How CIOs can develop an internal franchise among staff

A management consultant with a background in computer science suggests that CIOs and other IT leaders would have a happier and more productive staff if they could think of themselves as franchisees of a great brand.

In his new book, The Power of an Internal Franchise: How Your Business Will Prosper When Your Employees Act Like Owners, Martin O’Neill says enterprise managers should be spending more time listening to the next generation of leaders and being more transparent about their approach to a given market rather than try to manipulate their workforce and avoid building consensus. The book suggests employees will be more driven if they equate their organization’s success as their own.

“The hardest part of running a business is building a successful system. In franchising, this step is already done for you, and once you get licensed, you simply have to learn the procedures and follow the steps,” O’Neill writes in the book. “In an Internal Franchise, you create your operating manual; give it to your employees; and then coach, mentor, train, motivate, inspire, cajole, and even entice them to operate the business at the highest level possible.”

O’Neill, who runs Corsum Consulting in Maryland, got a degree in computer science and worked in various product and services roles at vendors before focusing on helping companies with leadership strategies. He said much of the advice in The Internal Franchise can be applied to the way CIOs work with IT departments.

“It’s about drawing a line of sight between what they do every day and the performance of the company. Every CIO should be able to draw that line of sight,” he said. “How to do it is get explicit about their operating model. What’s the financial model, what are the operating parameters, how does all that stuff have to work in the business. A CIO has to be this teacher on how his company makes money and how the stuff they’re doing is going to increase market share.”

Although some employers may believe staff are motivated by their pocketbook, O’Neill referred to the “psychic income” that’s key to ensuring employees will truly act like internal franchisees. Apart from believing in their leaders and their vision, they need to fully understand the operating model in terms of how they should be engaging with internal or external customers. They also need to be empowered and feel they have an ability to shape the organization, he added, and that they will not only have the authority to act but that they’ll be supported when they act.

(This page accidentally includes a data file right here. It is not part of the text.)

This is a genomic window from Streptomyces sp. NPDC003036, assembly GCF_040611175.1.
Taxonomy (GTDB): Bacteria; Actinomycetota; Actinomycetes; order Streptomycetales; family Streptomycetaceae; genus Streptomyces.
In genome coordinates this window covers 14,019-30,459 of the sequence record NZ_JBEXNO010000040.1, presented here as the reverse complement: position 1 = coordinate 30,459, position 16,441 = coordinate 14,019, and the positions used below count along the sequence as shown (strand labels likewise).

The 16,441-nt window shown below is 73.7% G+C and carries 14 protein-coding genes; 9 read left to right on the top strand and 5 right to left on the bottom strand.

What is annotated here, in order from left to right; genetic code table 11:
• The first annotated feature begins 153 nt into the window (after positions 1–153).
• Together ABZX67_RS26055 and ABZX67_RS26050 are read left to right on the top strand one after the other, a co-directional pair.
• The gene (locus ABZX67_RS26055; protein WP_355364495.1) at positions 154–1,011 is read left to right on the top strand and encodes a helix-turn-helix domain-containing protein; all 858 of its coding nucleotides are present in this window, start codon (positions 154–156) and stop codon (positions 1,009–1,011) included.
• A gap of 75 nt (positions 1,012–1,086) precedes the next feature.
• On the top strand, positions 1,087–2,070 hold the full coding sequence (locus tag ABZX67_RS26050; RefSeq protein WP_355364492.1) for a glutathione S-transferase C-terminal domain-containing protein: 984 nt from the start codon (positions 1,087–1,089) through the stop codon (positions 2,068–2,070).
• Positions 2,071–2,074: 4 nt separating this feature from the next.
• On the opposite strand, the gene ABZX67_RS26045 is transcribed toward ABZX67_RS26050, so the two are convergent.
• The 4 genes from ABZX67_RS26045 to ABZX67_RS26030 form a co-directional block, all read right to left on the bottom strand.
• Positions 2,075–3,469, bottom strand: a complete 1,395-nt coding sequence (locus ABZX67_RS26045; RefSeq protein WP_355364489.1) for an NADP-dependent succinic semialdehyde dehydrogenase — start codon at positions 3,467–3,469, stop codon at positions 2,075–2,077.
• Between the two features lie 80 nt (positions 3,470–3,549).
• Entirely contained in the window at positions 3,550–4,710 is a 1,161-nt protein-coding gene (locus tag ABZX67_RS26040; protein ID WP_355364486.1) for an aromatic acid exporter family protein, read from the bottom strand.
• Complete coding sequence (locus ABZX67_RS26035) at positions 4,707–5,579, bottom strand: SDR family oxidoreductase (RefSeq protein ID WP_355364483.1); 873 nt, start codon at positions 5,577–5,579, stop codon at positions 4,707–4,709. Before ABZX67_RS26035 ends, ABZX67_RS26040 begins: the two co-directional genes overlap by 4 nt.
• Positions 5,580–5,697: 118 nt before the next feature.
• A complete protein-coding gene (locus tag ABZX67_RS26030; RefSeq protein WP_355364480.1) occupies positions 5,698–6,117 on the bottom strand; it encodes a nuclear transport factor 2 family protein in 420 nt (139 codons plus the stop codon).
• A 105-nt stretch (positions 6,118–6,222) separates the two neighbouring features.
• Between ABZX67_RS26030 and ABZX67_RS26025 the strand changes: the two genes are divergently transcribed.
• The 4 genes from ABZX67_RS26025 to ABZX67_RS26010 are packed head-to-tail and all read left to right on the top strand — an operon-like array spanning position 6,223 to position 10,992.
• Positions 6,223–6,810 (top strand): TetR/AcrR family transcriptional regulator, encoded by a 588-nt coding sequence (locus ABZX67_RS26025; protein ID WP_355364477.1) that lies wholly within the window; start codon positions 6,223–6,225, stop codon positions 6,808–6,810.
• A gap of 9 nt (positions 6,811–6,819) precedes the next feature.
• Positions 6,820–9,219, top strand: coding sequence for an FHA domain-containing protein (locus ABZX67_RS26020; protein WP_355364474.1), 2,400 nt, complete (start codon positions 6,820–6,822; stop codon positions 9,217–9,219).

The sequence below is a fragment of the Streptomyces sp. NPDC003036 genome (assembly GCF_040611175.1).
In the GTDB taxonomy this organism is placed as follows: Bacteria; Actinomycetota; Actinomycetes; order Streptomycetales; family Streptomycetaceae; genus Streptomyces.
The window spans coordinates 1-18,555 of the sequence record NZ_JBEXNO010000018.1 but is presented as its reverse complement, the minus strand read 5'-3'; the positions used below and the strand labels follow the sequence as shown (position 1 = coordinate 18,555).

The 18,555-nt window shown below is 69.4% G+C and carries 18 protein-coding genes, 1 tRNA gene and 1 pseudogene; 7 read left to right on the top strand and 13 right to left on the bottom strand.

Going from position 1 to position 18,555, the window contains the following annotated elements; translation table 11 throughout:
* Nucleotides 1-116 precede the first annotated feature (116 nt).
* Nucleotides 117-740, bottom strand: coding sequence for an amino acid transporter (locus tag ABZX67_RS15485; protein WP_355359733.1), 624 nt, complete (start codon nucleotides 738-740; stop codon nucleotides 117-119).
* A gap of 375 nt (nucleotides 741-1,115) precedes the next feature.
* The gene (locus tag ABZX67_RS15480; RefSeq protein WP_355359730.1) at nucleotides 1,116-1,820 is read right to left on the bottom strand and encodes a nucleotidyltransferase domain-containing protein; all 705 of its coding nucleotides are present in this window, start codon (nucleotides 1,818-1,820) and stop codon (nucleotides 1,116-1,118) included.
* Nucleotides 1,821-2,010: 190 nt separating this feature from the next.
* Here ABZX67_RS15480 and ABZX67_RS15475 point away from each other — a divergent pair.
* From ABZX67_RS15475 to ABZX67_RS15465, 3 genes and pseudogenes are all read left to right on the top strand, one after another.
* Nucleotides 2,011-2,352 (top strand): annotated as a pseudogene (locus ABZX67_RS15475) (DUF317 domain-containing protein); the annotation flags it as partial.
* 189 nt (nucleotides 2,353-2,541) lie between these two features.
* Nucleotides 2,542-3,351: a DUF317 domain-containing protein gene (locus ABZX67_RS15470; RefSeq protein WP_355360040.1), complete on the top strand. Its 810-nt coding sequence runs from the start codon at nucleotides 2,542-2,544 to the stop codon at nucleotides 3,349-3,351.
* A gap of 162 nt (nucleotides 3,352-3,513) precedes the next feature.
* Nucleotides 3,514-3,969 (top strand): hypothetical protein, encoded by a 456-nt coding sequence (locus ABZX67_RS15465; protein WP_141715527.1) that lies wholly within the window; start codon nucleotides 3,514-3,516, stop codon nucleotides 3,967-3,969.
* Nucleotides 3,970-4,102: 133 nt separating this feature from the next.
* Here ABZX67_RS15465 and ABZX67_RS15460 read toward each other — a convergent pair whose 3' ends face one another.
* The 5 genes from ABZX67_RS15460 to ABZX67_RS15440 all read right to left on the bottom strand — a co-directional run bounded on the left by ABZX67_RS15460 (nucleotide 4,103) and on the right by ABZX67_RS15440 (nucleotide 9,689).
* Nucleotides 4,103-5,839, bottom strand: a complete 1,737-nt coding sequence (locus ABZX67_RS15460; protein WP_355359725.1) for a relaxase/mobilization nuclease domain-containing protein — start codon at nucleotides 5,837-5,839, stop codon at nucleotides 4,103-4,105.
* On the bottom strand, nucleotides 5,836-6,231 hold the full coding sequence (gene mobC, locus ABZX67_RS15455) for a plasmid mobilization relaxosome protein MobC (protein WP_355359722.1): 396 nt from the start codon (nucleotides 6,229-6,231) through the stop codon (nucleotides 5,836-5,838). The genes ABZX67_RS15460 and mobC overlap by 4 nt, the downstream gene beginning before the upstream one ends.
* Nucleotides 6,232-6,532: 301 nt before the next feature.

“What keeps them excited? CIOs should be comfortable with this,” he said. “They should want people who think through challenging business problems, who have some autonomy to make their own decisions.”

Facebook CIO Tim Campos said giving employees that kind of latitude is what’s helped the social networking service become a dominant player in its market.

“One of the things that’s really powerful–and what innovation effectively is–is a license to fail. When you’re willing to tolerate failure, people are willing to do things differently. And if you’re not willing to do things differently, you have to do it in a tried-and-true way, which is not innovative,” he said.

When CIOs look at the attributes of their most valuable employees and those of a great entrepreneur, O’Neill said, the two are almost the same, except the risks they take. But risks can be mitigated through proper planning. The point is whether, like a franchisee, they feel as committed to succeeding as the company that owns the franchising rights.

— with files from IDG News Service

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